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A new way of researching

Research in a pandemicWe have had to modify how we work, as the Department is officially closed and we are all working from home. This obviously means that all experimental work is on hold, and we are focussing primarily on analysing data already acquired and writing up manuscripts. In some ways, this gives us unaccustomed breathing space to get manuscripts completed and submitted, but where additional experimental work is required it is understandably frustrating that this is not possible. We are also using the time to draft our next grant applications. Again, it is a bit of a luxury that we don’t normally have when grant writing to have time to really focus on it without the distraction of normal lab work. Although it is unclear exactly what the funding situation will be once this crisis is over – currently, the majority of grant calls have been closed until further notice and many funding bodies will have significantly reduced funds available as a result of the pandemic.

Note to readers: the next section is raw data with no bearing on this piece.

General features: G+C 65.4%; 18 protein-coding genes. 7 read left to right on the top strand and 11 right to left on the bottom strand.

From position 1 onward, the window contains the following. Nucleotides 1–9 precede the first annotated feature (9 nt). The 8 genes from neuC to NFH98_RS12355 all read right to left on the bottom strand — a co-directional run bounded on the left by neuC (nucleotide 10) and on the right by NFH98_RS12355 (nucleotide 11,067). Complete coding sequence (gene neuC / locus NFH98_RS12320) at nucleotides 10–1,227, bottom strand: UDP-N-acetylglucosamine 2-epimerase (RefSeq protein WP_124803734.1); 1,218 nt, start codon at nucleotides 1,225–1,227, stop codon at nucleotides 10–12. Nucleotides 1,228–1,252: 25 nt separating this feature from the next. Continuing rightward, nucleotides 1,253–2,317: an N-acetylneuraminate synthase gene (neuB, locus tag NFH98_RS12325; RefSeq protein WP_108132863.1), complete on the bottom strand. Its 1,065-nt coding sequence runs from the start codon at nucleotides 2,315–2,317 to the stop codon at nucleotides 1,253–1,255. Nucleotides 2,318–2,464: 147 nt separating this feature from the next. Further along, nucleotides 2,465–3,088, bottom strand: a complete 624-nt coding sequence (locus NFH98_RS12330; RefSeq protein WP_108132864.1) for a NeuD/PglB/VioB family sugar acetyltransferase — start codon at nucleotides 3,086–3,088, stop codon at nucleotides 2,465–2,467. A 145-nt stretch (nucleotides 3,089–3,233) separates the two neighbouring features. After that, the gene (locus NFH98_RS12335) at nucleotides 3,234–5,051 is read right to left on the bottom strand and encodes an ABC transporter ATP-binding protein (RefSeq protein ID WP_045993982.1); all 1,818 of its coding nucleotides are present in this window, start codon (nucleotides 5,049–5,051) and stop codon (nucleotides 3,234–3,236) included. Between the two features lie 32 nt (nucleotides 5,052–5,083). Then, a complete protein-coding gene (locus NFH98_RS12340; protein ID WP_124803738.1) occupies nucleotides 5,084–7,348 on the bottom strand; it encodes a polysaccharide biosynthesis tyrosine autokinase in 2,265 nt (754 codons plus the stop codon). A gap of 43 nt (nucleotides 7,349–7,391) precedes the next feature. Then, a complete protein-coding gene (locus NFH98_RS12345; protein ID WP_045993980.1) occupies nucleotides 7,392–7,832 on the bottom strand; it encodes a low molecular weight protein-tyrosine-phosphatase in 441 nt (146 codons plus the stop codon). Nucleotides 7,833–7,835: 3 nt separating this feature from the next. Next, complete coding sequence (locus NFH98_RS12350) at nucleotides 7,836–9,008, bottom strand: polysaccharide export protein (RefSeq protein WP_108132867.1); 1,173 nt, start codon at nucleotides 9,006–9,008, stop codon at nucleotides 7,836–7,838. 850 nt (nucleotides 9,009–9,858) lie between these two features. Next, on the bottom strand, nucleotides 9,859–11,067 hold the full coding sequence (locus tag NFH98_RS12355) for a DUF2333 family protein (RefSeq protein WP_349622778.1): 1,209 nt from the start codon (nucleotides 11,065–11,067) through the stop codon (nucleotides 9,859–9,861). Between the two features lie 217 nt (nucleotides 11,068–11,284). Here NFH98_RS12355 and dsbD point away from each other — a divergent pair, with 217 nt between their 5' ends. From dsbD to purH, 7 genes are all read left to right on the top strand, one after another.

The above said, I am very conscious that my group members working at home will be facing a number of new challenges, ranging from the mental health implications of isolation to balancing work with childcare responsibilities. To try to combat the former, we have set up a group meeting on a weekly basis via Zoom, not only to discuss science related issues, but importantly to catch up with each other socially (this often includes the odd beer!). We’re also in touch regularly via email and are supporting each other as much as possible.

In terms of balancing work and childcare, this is a particularly challenging area for parents of young children and, though my own children are now teenagers and require less moment-to-moment attention, I am extremely supportive of my staff in this situation. In particular, I am mindful that the amount of work that is possible will inevitably be lower than normal and have assured my group that this is not an issue. Altogether, we are doing our best to keep things going under these new and challenging times, and I think we will come out of it with a new appreciation for life in the lab!

Professor Nicola R Sibson, Supernumerary Fellow in Medicine and Professor of Imaging Neuroscience

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